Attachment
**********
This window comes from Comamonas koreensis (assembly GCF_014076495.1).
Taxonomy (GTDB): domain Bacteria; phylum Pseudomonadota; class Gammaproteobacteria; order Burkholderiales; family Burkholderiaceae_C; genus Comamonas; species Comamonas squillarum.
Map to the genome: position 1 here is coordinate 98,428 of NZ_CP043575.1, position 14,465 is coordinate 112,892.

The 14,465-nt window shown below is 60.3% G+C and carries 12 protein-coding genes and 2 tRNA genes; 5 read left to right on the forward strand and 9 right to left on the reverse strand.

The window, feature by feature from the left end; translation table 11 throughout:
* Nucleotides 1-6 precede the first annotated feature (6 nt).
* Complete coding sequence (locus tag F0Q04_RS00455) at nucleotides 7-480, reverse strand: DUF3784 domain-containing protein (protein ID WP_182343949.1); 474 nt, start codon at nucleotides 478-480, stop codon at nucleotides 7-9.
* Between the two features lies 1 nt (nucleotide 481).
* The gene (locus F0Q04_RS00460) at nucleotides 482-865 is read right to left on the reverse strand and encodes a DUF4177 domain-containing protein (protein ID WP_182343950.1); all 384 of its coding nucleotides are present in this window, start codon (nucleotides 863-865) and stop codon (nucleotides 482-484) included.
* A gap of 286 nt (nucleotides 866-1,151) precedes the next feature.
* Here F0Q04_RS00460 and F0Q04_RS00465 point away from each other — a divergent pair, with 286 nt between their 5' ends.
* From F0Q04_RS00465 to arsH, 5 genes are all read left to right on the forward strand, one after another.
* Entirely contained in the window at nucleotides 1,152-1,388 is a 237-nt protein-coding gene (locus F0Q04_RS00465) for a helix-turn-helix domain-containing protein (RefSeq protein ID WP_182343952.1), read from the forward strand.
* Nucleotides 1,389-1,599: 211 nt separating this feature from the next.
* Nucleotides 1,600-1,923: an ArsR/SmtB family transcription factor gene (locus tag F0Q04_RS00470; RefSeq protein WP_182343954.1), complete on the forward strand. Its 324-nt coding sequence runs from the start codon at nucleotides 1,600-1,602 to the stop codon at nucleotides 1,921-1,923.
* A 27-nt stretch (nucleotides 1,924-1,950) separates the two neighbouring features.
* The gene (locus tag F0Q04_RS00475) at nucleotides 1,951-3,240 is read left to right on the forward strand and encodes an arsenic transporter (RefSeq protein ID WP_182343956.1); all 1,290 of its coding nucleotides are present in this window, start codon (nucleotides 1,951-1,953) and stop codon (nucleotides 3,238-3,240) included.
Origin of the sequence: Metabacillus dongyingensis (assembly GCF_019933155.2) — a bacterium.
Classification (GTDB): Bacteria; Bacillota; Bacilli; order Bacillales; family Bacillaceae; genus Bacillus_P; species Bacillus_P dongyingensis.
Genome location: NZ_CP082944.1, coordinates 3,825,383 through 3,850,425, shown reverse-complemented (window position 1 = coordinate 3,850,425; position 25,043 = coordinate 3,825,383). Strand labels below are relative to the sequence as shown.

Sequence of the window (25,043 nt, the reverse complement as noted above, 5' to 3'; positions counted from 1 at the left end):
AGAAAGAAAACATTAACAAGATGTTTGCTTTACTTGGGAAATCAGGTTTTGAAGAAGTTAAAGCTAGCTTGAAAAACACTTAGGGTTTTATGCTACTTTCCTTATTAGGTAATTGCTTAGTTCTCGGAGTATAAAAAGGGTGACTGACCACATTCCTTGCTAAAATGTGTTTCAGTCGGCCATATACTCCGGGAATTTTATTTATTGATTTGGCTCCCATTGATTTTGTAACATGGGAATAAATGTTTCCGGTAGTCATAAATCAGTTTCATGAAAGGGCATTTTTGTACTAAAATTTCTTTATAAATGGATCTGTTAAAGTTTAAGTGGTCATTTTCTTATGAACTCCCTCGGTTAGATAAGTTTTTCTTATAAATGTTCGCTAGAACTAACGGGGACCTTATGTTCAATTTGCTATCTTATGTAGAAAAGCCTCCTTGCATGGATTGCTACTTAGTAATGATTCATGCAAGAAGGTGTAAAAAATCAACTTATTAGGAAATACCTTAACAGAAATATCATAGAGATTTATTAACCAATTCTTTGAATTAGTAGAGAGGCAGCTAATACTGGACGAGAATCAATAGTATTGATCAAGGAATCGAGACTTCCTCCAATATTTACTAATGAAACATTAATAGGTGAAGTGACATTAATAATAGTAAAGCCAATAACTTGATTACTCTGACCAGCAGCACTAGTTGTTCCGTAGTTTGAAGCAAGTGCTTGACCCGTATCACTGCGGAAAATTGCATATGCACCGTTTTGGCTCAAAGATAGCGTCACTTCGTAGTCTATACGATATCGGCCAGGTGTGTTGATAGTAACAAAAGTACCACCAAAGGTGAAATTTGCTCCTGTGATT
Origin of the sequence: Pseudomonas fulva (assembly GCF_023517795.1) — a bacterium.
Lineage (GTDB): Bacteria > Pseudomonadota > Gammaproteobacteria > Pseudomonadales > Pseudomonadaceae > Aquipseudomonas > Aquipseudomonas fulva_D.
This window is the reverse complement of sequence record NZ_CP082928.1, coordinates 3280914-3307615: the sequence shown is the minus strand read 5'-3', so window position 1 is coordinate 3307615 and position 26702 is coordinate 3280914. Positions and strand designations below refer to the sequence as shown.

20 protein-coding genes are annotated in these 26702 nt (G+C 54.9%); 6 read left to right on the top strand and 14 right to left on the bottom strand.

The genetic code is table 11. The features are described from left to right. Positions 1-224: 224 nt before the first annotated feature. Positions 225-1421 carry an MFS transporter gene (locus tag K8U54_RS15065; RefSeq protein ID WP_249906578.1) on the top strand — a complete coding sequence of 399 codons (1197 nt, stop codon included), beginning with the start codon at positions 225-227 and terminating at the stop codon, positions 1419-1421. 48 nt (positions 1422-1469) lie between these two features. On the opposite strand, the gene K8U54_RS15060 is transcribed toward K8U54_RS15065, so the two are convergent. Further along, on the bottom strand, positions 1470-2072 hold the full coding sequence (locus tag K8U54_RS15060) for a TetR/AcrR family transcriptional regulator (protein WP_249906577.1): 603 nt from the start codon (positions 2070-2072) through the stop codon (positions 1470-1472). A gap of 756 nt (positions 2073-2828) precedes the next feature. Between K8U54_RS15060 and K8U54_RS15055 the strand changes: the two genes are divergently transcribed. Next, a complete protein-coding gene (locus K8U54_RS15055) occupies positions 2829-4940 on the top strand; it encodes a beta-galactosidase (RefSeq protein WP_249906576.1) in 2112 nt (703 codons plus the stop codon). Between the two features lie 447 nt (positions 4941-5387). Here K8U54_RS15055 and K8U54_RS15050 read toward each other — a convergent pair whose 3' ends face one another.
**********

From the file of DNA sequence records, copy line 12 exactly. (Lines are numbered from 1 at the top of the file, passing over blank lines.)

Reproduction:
* From F0Q04_RS00465 to arsH, 5 genes are all read left to right on the forward strand, one after another.